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AbstractAn historic paper from 1991, republished here online, describes the features of the Iridium low earth orbit satellite system, which provided continuous line-of-sight coverage to any point on the earth’s surface via L-Band mobile handsets.
The Iridium Satellite System was developed and patented by Motorola in the late 1980s and became operational in the late 1990s. It was designed to have a constellation of 77 satellites (77 being the atomic number of Iridium) orbiting in a low earth orbit (LEO) approximately 780 km above the earth’s surface. The Iridium mobile handsets operated in the L-Band (1–2 GHz) and effectively provided continuous line-of-sight coverage to any point on the earth’s surface.
The historic paper (McIntosh, 1991) describes the proposed Iridium satellite system before it was launched. A constellation of 11 satellites per plane and 7 polar orbits were required to provide continuous coverage. In the end, 66 satellites were deployed in 6 polar orbits to reduce the significant cost of deployment. Iridium utilised American, Russian and Chinese launch vehicles. According to Graham (2018), the total set-up cost for the first-generation fleet was around USD 5 Billion.
The satellites effectively created cellular-like coverage over the entire earth. They provided inter-satellite communications at 20–30 GHz and the same frequency was used for satellite-to-gateway communications. The inter-satellite links were dimensioned for 3,000 channels and the gateways for 2,000 channels. The historic paper provides details of the Iridium communications system, including its modulation schemes and proposed link budgets.
While the system was a technical success, it suffered from several practical drawbacks, which limited its commercial uptake. The handsets were bulky, and L-Band did not penetrate buildings very well. At the time, people were very familiar with the performance of analogue cellular phones and the Iridium handsets were considered inadequate by comparison. The post-launch airtime cost of around $10 per minute also dampened the market demand.
In 1999, Iridium went into Chapter 11 bankruptcy after falling short of revenue forecasts, but the company was never wound up. A number of changes were made to the company structure and, with American Government support, the system was eventually rescued. Through prudent management the Iridium system has survived, and the original satellites have been subsequently replaced and are back challenging traditional competitors like Inmarsat.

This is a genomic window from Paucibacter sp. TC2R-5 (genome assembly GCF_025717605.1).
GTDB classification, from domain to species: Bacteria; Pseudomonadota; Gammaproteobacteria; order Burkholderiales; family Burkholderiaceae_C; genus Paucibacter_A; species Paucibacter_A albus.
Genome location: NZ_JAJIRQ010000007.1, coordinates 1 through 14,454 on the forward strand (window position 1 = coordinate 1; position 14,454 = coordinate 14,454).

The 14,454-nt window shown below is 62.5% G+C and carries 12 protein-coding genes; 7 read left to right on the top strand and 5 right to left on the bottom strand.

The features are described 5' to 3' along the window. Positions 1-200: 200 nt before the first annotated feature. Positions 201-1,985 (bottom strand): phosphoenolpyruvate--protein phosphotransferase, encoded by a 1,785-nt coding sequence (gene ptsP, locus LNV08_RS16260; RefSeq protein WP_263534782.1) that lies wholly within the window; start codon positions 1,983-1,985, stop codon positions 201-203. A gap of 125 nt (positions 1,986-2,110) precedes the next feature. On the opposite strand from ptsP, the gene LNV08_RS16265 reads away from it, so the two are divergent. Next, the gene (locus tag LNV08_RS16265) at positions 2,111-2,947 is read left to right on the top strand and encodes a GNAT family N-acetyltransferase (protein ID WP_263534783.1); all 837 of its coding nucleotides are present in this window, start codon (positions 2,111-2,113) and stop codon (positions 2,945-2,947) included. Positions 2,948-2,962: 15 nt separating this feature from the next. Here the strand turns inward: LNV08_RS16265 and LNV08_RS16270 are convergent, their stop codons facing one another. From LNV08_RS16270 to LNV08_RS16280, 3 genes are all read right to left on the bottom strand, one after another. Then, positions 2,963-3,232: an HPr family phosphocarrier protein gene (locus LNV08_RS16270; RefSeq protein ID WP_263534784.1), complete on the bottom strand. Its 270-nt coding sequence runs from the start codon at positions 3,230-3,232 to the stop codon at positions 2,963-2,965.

Fast forward to today and the Starlink LEO system from Elon Musk’s SpaceX is the new broadband competitor to Iridium. Each Starlink end-user terminal is a satellite-fed, fixed broadband hotspot (Arevalo, 2020), rather than a true mobile service. With 1,900 satellites currently deployed and 12,000 proposed, it is easy to see that Starlink has considerably more capacity than Iridium.
In Australia, Starlink has a one-off set-up cost per user of around AUD 800 and Internet access costs around AUD 130 per month. Download speeds are up to 100 Megabits per second and upload speeds are up to 20 Megabits per second, with a latency of only 50 milliseconds. This contrasts with a latency of around 600 milliseconds for satellites in geostationary orbit and the reason LEO solutions are favoured for near-real-time satellite-to-ground communications, where lower latency is necessary.
Starlink uses SpaceX as its launch partner and currently has the capability to launch 60 satellites at a time. SpaceX are currently planning between 300 and 400 satellites per launch, using reusable first-stage rockets and are actively working to develop reusable second-stage rockets. This would mean that SpaceX would have a totally reusable launch vehicle that could deploy hundreds of satellites at a time, significantly lowering launch costs. It remains to be seen whether Starlink will be successful in the long term, but the larger capacity and reduced launch costs will certainly assist the business model to break even.
Arevalo, E. (2020). SpaceX's Starlink 'UFO on a stick' User Terminal Prototypes Revealed In Photos. Tesmanian, 19 June 2020. Available at https://www.tesmanian.com/blogs/tesmanian-blog/ufo-starlink-terminal
Graham, W. (2018). Iridium NEXT-5 satellites ride to orbit on SpaceX Falcon 9. NASA Spaceflight.com, 29 March 2018. Available at https://www.nasaspaceflight.com/2018/03/iridium-next-5-satellites-spacex-falcon-9/
McIntosh, G. R. (1991). Iridium — A Global Satellite Cellular Network, Telecommunication Journal of Australia, 41(2), 63–66.
Please refer to PDF download for the full paper, including the historical reprint.